However, Part of me is totally ok with guns, and pehaps teaching my children how to use them. I grew up in a house with hunting rifles that were loaded and in an unlocked cupboard. My life was saved by my Dad when he shot a rabid coyote on our back step, me running from it into the house while Dad grabbed the gun, quickly cocked it, and shot the slavering mad thing. If it hadn’t been right there… I don’t even want to think about it. I respected guns growing up, never, ever touched my Dad’s, and learned to shoot my own BB guns (can on a fence, y’all!) and have shot rifles and some shotguns. I eventualy went on to play paintball in tournaments all over the States, and used a “paintball gun”.

    So going to a range with my kids when they are old enough to shoot a gun and learn what that experience is like, I will likely entertain.I’d consider it part of my kid’s education into our world. In a safe, controlled environment that promotes guns as a tool for sport and marksmanship, not protection and bravado.

    Will we have guns in our house? Not likely. We live in the city, we don’t hunt. Neither my husband nor I have a desire to collect them, or shoot one.

    Besides, in Ottawa, when we have intruders, we throw marble statues at them (I have a mortar and pestle that would work). Just ask former Prime Minister Cretien! 😉
    Caroline’s last post … MessyMy Profile

  2. I, too, am a Canadian . . . and one of those hippie parents too. My first 2 kids, a boy and a girl, had no interest in guns so it was not an issue. Third kid, a boy, was the opposite, I suspect because he had friends who played with toy guns. Like your parents, I had resolved to never allow toy guns into the house but when the youngest started chewing his bread into the shape of a gun and using sticks as guns I finally relented and bought them all water pistols. My girly daughter was actually the one who took to them the most. A friend of mine pooh-poohed my squeamishness and said the toy guns were no worse than giving my daughter Barbie dolls which I had also reluctantly done after much begging on her part.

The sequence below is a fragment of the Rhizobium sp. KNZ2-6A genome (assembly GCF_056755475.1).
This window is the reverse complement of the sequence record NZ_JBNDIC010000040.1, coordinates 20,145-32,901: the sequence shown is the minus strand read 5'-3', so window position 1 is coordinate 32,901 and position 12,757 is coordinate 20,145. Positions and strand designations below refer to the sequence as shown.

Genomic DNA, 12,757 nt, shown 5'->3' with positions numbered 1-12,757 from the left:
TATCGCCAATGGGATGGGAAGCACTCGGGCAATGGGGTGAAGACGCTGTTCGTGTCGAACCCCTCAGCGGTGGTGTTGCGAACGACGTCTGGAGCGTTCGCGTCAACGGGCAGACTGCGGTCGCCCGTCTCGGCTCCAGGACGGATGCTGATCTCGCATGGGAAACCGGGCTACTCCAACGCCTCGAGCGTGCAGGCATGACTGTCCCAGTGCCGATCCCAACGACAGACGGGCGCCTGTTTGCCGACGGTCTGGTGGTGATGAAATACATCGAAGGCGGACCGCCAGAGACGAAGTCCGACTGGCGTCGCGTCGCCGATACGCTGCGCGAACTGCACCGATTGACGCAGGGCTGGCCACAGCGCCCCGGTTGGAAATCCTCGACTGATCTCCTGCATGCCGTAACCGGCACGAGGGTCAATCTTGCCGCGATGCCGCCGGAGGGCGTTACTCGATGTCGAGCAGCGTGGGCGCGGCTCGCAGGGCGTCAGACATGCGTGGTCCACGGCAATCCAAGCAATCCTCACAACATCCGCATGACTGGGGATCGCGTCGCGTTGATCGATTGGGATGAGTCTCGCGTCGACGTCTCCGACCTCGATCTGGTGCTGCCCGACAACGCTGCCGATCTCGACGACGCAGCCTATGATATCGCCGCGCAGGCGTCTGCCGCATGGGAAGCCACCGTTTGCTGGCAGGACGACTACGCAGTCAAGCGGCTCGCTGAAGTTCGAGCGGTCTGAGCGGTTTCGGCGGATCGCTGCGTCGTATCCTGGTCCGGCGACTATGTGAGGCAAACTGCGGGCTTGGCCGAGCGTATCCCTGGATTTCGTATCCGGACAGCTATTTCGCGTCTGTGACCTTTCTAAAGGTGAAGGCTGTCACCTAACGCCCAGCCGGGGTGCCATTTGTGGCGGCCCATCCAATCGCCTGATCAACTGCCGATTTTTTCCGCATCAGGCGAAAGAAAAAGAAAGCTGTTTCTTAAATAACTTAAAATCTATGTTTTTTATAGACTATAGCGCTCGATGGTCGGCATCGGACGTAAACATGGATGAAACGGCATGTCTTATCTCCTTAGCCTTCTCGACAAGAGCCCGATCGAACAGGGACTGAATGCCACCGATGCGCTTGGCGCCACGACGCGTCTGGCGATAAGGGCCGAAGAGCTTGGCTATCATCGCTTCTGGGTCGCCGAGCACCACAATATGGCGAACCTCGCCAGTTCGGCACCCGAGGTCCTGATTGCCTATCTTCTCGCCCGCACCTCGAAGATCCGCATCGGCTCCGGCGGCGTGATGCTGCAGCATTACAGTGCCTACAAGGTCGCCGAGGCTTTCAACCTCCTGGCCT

Fast forward. The kids are all adults now, peaceful creatures with no interest whatsoever in guns. Of course, living in PEI, Canada, guns are not an issue unless you want to go duck hunting and my kids are all animal lovers so that doesn’t happen.

    As kids, my brother and I also had the cowboy/cowgirl outfits with the fake guns and we also grew up to be very peaceful people. Neither one of us has ever seen a real gun in our lives . . . and my brother lives in the States.

    Play is play . . . kids understand that and don’t carry all the baggage into it that adults do. I feel rather sorry for kids today: they don’t seem to have the sort of freedom that my generation did with all the parental micro managing that now goes on. As long as we were home by the time the streetlights came on we were pretty well free to roam and play to our heart’s content.

    • It’s so true that kids don’t have the same baggage, whether you’re talking about play or pretty much anything. They’re able to take it at face value, and don’t become bogged down by implications. So let’s not burden them with ours.

  3. Gun violence is huge problem, but the one that stems from combination of gun availability and culture that supports “cock first, ask second”. They do go hand in hand and it is downward spiral that is very, very hard to revert.

    But kids have been playing “violent” games for ages, and proved to be safe outlet to let out the steam and grasp the real consequences later. If we observe the kids in gun play – we will see that gun-wielding kid really quickly realizes the limits of his power – if kid “kills” everybody, the kid is left with no playmates of any kind. So feedback mechanism is right there – abuse the power (of a gun) and you are left alone. And for some unreprehensible reason – we don’t object on sword play? Because there are not sward-deaths in news? Could that be the only reason?